Chyrum Lambert, 'Our Wines Filling With Color Cups,' 2015.

Lambert likes integrating fabric into his pieces because it’s less rigid, he says. He can glue it down, but “you can’t get a straight line, which I really like. The more you fiddle with it, the more movement it gets,” he smiles. Lambert goes to thrift stores and buys different bedsheets to use in his work. The fact that he’s likely to never encounter the same pattern twice appeals to him. “It’s fresh and surprising. I can’t anticipate before I begin the work what type of look I’m likely to get with that particular texture or pattern or weight of fabric,” he says. “The way fabric captures light is really nice compared to paper. It’s kind of a nice jump.”

Nevertheless, Lambert does have favorite materials, and one of them is the cream-hued paper stock upon which he creates his compositions, and which has become a signature element of his work. The bone-colored background, often preserved in vast expanses of negative space, lends his pieces a pleasingly vintage look, though Lambert is quick to point out his preference for the material has nothing to do with creating the appearance of age. “I simply want to be able to use white as a foreground color as well,” he explains.

Despite his mixed-media approach, Lambert shies away from being labeled as a collage artist. “I still feel like I’m a painter,” he asserts, adding that two of his favorite artists are the painters Richard Diebenkorn and RB Kitaj.

For a brief period, Lambert employed text in his compositions, but he admits it only added to the notion that his primary interest was collage. “I want my paintings to feel unsure of themselves in a way,” he notes. “The presence of text is hard because it’s declaring something.”

Still, he wants people to know the title of the works they’re viewing. To Lambert, an avid reader of poetry, a considered title creates a more viable interplay between word and image. “I like to use the title to tilt things in a certain direction a little bit,” he grins.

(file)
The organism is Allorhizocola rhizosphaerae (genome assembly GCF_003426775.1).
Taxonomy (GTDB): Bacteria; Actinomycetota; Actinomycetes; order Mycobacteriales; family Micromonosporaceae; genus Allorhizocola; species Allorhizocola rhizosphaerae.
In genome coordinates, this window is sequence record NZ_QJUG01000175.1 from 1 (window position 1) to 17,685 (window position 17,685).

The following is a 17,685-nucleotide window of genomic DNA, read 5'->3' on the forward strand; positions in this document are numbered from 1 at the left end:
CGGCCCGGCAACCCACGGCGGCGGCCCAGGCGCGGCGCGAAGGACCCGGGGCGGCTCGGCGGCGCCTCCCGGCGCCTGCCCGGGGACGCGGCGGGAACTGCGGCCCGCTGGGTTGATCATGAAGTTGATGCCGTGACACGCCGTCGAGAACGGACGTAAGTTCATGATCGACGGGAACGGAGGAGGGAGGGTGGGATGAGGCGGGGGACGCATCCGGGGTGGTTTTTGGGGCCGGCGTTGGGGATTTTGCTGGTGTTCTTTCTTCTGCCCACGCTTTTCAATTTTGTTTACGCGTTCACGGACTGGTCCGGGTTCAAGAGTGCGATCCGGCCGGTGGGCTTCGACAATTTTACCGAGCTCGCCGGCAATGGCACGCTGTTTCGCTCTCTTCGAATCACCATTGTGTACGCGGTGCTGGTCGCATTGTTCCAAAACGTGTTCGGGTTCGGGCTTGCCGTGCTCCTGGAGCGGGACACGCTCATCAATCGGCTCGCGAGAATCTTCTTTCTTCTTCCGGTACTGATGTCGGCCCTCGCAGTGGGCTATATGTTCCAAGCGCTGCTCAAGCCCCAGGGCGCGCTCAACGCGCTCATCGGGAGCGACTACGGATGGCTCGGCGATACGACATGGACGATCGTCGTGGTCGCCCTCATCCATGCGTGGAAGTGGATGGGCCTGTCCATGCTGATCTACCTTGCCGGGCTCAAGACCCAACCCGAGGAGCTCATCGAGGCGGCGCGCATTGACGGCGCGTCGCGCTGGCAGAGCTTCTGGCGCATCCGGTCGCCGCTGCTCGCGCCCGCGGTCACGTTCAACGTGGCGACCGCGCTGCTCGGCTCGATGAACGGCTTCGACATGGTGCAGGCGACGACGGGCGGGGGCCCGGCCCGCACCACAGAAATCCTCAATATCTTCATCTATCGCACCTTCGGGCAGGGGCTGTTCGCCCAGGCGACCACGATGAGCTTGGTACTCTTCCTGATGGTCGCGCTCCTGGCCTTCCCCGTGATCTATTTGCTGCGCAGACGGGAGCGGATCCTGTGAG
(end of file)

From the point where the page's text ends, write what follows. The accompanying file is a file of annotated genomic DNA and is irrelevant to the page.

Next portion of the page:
In practice, Lambert’s associative titling technique bears fruit: without knowing the title of Empty Chair, Table, Dinner (2016), a viewer might not be inclined to read the broad and slender rectangle dotted with vaguely round forms and surrounded by ergonomic voids as a bird’s-eye view of the titular meal. But once you’ve heard the work’s name, it’s hard to see it any other way.

There’s a charmingly mischievous quality to Lambert, both in his work and in the way he talks about it. “I’ve always been rebellious, and kind of anti-schooling,” he says quietly. “I’ve always been more of a hands-on type of person.”

In lieu of attending art school, Lambert spent his formative years traveling the West Coast, writing, making art, and playing music in his spare time. He doesn’t regret his lack of formal training. “To me, the joy of learning is about making small personal discoveries,” he says. “I had to be self-disciplined about getting better at things.”

After twenty years of regular work, painting is an integral part of his daily routine, no matter where he finds himself or what else is happening in his life. It’s automatic. “I come down to work every day just because I’ve been doing it every day since I was in my twenties,” he says. “I can be dead tired, but I just enjoy doing it.”

Kevin Greenberg

All images courtesy of the artist.